Anyone who has called a customer service hotline has heard this message before being connected to an agent: “This call may be monitored or recorded for quality assurance purposes.” Most of the time, we accept that our call might be recorded in this context, because we have been informed and it does not seem like an undue invasion of our privacy.
However, most of us are likely to be so willing to be recorded if a company like a debt collection agency is the party who made the call. And especially not if they are taping us secretly, without alerting us what they are doing.
California has one of the toughest laws in the U.S. against secret recording of phone calls. It is one of a minority of states that requires that all parties on a call consent to being recorded. The California Invasion of Privacy Act, or CIPA, gives consumers the power to take legal action against creditors or debt collectors who illegally record their conversations.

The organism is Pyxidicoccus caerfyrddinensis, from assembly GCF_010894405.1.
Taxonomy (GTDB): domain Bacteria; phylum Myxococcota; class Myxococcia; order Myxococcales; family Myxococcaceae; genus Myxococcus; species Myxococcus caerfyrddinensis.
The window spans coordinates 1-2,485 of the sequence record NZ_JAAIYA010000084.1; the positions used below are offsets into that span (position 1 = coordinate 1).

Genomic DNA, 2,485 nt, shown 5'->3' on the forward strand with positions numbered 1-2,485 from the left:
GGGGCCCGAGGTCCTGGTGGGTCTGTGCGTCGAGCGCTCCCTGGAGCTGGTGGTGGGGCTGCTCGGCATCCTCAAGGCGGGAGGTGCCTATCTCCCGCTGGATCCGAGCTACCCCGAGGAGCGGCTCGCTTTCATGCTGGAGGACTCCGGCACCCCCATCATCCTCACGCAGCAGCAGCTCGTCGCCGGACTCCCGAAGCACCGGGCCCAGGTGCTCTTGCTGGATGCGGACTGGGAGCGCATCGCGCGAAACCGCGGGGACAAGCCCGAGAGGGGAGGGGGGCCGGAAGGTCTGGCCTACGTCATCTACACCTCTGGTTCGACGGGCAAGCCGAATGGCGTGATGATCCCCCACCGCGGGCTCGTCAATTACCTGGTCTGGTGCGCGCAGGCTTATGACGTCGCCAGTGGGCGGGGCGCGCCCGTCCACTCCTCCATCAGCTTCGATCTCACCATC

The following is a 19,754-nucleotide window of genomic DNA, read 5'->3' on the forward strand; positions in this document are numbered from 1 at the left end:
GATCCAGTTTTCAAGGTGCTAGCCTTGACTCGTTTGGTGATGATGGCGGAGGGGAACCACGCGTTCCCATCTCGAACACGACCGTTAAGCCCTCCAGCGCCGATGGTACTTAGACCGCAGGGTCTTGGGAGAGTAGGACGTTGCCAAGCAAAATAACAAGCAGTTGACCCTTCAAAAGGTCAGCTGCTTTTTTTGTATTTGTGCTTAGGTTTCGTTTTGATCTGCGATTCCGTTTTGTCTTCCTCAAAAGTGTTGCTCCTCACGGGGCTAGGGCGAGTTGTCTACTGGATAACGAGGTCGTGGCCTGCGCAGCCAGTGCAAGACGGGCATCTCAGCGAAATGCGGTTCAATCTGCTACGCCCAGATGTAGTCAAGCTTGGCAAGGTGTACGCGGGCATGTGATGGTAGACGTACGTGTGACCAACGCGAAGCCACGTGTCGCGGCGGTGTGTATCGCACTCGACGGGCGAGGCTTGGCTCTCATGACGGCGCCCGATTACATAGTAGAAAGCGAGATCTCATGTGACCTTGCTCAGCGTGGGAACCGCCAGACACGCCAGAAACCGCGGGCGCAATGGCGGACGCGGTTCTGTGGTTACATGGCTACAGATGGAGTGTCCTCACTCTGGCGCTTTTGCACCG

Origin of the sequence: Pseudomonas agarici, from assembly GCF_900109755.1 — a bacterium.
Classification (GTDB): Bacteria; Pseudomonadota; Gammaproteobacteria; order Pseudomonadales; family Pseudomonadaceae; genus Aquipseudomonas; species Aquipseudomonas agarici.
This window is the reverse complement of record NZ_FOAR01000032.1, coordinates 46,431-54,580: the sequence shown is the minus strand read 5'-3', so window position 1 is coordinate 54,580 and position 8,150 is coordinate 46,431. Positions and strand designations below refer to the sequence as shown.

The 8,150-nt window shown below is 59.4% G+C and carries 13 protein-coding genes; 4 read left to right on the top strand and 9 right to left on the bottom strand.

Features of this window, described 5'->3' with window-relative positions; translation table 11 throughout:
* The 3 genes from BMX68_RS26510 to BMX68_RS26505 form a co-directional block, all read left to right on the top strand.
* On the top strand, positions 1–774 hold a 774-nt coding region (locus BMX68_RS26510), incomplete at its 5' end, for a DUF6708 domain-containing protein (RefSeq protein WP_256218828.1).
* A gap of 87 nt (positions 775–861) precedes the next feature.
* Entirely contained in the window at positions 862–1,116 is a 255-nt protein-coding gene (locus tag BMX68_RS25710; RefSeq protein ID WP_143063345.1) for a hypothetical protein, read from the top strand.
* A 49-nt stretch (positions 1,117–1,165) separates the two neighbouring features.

Statutory damages under CIPA provide for $5,000 per instance of illegal phone recording, as well as similar activities like wiretapping and eavesdropping. If a company doing business in California has a policy of actions that violate CIPA and victims find out about it, the financial penalty could be quite substantial. Hopefully, that acts as a deterrent in some cases.
People being pursued by debt collectors have enough to worry about without wondering if they are being recorded without their knowledge or consent. Consumers have rights, which they can learn about during a conversation with an attorney.